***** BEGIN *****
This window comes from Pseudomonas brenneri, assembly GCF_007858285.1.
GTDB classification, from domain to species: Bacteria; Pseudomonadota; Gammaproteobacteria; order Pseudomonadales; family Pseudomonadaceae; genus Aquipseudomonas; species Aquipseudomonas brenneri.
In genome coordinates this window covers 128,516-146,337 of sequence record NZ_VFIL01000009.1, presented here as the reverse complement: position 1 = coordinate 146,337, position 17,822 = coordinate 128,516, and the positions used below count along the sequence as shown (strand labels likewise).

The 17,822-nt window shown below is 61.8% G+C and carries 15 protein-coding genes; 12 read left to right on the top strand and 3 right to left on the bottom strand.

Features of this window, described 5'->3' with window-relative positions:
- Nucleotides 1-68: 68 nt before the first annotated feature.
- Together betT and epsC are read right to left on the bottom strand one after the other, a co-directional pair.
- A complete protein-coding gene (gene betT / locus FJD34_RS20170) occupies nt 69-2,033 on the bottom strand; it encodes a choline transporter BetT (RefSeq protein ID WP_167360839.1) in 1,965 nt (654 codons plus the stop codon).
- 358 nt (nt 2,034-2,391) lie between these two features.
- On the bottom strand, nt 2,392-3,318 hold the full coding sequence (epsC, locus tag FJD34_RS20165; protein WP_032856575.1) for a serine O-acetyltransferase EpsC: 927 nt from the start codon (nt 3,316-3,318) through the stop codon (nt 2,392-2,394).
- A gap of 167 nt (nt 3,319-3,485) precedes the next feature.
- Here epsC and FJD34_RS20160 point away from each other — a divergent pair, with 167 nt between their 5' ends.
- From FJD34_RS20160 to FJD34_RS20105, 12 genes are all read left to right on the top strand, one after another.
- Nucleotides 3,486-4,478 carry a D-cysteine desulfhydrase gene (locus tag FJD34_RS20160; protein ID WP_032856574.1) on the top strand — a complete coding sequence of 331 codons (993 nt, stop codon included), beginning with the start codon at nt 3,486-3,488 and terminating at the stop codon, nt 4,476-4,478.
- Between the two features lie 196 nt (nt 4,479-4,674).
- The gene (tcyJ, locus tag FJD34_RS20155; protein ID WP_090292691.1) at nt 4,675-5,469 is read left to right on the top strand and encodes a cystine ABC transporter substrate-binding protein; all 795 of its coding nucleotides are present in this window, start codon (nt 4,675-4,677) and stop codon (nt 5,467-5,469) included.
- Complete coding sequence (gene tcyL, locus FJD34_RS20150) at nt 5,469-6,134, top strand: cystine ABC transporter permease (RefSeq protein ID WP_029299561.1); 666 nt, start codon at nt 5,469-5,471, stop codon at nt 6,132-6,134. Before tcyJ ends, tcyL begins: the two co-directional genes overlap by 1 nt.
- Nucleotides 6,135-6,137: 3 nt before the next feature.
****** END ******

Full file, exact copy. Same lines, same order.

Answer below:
This window comes from Pseudomonas brenneri, assembly GCF_007858285.1.
GTDB classification, from domain to species: Bacteria; Pseudomonadota; Gammaproteobacteria; order Pseudomonadales; family Pseudomonadaceae; genus Aquipseudomonas; species Aquipseudomonas brenneri.
In genome coordinates this window covers 128,516-146,337 of sequence record NZ_VFIL01000009.1, presented here as the reverse complement: position 1 = coordinate 146,337, position 17,822 = coordinate 128,516, and the positions used below count along the sequence as shown (strand labels likewise).

The 17,822-nt window shown below is 61.8% G+C and carries 15 protein-coding genes; 12 read left to right on the top strand and 3 right to left on the bottom strand.

Features of this window, described 5'->3' with window-relative positions:
- Nucleotides 1-68: 68 nt before the first annotated feature.
- Together betT and epsC are read right to left on the bottom strand one after the other, a co-directional pair.
- A complete protein-coding gene (gene betT / locus FJD34_RS20170) occupies nt 69-2,033 on the bottom strand; it encodes a choline transporter BetT (RefSeq protein ID WP_167360839.1) in 1,965 nt (654 codons plus the stop codon).
- 358 nt (nt 2,034-2,391) lie between these two features.
- On the bottom strand, nt 2,392-3,318 hold the full coding sequence (epsC, locus tag FJD34_RS20165; protein WP_032856575.1) for a serine O-acetyltransferase EpsC: 927 nt from the start codon (nt 3,316-3,318) through the stop codon (nt 2,392-2,394).
- A gap of 167 nt (nt 3,319-3,485) precedes the next feature.
- Here epsC and FJD34_RS20160 point away from each other — a divergent pair, with 167 nt between their 5' ends.
- From FJD34_RS20160 to FJD34_RS20105, 12 genes are all read left to right on the top strand, one after another.
- Nucleotides 3,486-4,478 carry a D-cysteine desulfhydrase gene (locus tag FJD34_RS20160; protein ID WP_032856574.1) on the top strand — a complete coding sequence of 331 codons (993 nt, stop codon included), beginning with the start codon at nt 3,486-3,488 and terminating at the stop codon, nt 4,476-4,478.
- Between the two features lie 196 nt (nt 4,479-4,674).
- The gene (tcyJ, locus tag FJD34_RS20155; protein ID WP_090292691.1) at nt 4,675-5,469 is read left to right on the top strand and encodes a cystine ABC transporter substrate-binding protein; all 795 of its coding nucleotides are present in this window, start codon (nt 4,675-4,677) and stop codon (nt 5,467-5,469) included.
- Complete coding sequence (gene tcyL, locus FJD34_RS20150) at nt 5,469-6,134, top strand: cystine ABC transporter permease (RefSeq protein ID WP_029299561.1); 666 nt, start codon at nt 5,469-5,471, stop codon at nt 6,132-6,134. Before tcyJ ends, tcyL begins: the two co-directional genes overlap by 1 nt.
- Nucleotides 6,135-6,137: 3 nt before the next feature.